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Poster Abstracts

Implementing healthcare innovations in primary care: Strategies from New Zealand context to transform healthcare systems

Authors:

Jayaram Subramanian ,

Faculty of Medical and Health Sciences, University of Auckland, NZ
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Mark Barrow,

Faculty of Medical and Health Sciences, University of Auckland, NZ
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Timothy Kenealy

Faculty of Medical and Health Sciences, University of Auckland, NZ
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Abstract

Introduction: Type 2 diabetes mellitus (T2DM) substantially increases the risk for severe Chronic Periodontitis (CP) and vice-versa. The International Diabetes Federation and World Dental Federation have also developed conjoint practice guidelines on oral health in diabetes care. New Zealand (NZ) and many other countries do not emphasise periodontal care for T2DM patients.  

Factors affecting uptake of research and policy by primary Healthcare Professionals (HCPs) are incompletely understood in NZ. Nevertheless, there are good examples of successful changes in practice and uptake of innovations by NZ HCPs. Understanding such successful instances can inform how a proposed new periodontal intervention (and other care improvements) can be effectively integrated into T2DM care. Therefore, the study first explores existing innovations to understand the underlying mechanisms involved in such integrations and then attempts to translate that knowledge back to T2DM context.

Research question: How can GPs’ and Practice Nurses’ professional expertise and their perspectives of practice context contribute to the integration of periodontal intervention into NZ T2DM primary care context?

Theory and Methods: Qualitative methods (semi-structured interviews) are used. Multiple theories (Consolidated Framework for Implementation Research, Diffusion of Innovation Model, Normalisation Process Theory and Clinical Mindlines) inform this study. Purposeful sampling (positively-deviant outliers) is used. HCPs, who were deemed to be successful in the integration of a distinct innovation into their practice, were asked about their experiences on factors that influenced the implementation and sustainability of innovations. Data includes the experiences of HCPs (from primary care practices) on factors that influenced the sustainability of innovations for which they have an excellent reputation. Data is analysed using general inductive approach to develop an evidence-based model.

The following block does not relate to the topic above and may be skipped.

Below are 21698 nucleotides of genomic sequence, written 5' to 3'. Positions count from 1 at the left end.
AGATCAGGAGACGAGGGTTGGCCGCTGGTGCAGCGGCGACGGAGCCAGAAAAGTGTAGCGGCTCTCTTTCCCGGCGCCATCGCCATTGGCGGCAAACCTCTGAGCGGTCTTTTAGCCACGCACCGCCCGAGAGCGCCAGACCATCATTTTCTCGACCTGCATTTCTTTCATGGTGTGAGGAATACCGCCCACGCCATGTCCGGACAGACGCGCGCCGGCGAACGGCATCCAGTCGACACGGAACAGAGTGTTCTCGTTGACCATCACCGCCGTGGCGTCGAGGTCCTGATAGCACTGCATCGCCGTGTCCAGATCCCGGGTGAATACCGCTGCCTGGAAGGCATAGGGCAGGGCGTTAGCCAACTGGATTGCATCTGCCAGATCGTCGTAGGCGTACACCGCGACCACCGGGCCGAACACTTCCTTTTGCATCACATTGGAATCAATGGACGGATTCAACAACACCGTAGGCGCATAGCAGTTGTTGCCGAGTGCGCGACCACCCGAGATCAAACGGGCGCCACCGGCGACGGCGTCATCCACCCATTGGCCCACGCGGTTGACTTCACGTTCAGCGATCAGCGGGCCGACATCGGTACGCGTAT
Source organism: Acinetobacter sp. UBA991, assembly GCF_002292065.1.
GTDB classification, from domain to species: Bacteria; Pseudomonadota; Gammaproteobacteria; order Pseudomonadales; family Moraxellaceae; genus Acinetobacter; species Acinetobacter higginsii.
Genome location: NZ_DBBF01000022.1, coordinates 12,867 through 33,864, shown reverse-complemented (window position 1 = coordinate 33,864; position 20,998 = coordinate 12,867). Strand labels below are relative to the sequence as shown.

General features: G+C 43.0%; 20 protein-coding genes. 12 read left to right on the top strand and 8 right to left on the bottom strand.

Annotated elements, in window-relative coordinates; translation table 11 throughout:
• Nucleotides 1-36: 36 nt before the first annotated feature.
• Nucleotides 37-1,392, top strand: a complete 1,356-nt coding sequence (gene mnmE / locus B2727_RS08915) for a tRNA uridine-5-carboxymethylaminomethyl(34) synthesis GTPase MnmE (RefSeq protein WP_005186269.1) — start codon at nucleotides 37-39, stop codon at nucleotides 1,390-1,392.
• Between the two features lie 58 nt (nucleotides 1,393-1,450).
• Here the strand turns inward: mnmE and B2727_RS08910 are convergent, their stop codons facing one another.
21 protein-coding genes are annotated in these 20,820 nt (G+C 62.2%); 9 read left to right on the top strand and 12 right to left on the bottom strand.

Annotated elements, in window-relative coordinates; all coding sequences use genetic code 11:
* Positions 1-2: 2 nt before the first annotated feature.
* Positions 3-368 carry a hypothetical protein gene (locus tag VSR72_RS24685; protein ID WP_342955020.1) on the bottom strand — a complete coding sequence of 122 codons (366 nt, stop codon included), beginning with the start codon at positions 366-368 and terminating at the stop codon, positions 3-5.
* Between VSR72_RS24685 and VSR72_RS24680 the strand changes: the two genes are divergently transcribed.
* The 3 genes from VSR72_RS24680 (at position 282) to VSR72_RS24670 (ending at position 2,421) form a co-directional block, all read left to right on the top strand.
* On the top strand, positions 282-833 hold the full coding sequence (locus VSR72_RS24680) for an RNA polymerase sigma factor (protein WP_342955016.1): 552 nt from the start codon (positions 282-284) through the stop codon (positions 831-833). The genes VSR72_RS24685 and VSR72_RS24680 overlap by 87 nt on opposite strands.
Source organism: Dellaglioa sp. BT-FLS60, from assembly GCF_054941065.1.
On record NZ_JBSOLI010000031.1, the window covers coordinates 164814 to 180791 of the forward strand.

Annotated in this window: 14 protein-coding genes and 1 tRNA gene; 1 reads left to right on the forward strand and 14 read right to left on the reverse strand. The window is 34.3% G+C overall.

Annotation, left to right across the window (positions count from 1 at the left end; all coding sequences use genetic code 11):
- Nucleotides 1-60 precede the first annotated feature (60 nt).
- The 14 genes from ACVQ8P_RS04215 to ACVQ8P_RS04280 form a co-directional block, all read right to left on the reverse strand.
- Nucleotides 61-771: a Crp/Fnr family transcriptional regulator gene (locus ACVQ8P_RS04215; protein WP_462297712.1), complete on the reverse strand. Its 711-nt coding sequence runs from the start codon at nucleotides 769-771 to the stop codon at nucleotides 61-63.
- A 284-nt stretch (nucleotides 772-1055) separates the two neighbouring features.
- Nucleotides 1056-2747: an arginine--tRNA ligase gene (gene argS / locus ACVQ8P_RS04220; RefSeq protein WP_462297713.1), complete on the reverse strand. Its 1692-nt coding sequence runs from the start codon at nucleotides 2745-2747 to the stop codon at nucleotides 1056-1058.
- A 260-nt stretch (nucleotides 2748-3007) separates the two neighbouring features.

Results: A selection of key preliminary themes will be presented.  Examples include: making professional sense of new practice; assessment of: relative risk and advantage of new practice, impact on existing routines, compatibility with practice priorities, local feasibility; building a collective understanding of each others’ new roles and responsibilities; forming a commitment to the new practice; constructing and participating in new collaborations; and making contextual decisions.

Discussion and Conclusion: This project work (the first such study in NZ):

Challenges the linear model framing of implementation of policy in clinical practice

Frames HCPs’ perspectives of an intervention as complimentary practice scholarship

Applies principles of engaged scholarship

Has a multi-disciplinary team – Dentist, GP, Nurse leaders, Clinical Leads, Sociologist, Clinical Directors, Programme Managers and Advisors to District Health Boards and NZ Health Ministry.

Theoretical concepts in the model will be synthesised as a practical toolkit for use by policy-makers and healthcare managers. Findings will inform the 2015-2020 Living Well with Diabetes plan by the NZ Ministry of Health and then subsequently influence clinical practice locally and internationally.

Before a policy formalises a new periodontal intervention, findings can prospectively guide policy-makers (as an aide-mémoire) to understand innovation – system fit and consider strategies for addressing barriers before an implementation plan is finalised. Findings are also anticipated to be transferable to other new care improvements. Findings can also be used retrospectively as an evaluative tool to understand challenges in the integration of other existing innovations.

How to Cite: Subramanian J, Barrow M, Kenealy T. Implementing healthcare innovations in primary care: Strategies from New Zealand context to transform healthcare systems. International Journal of Integrated Care. 2017;17(5):A512. DOI: http://doi.org/10.5334/ijic.3832
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Published on 17 Oct 2017.

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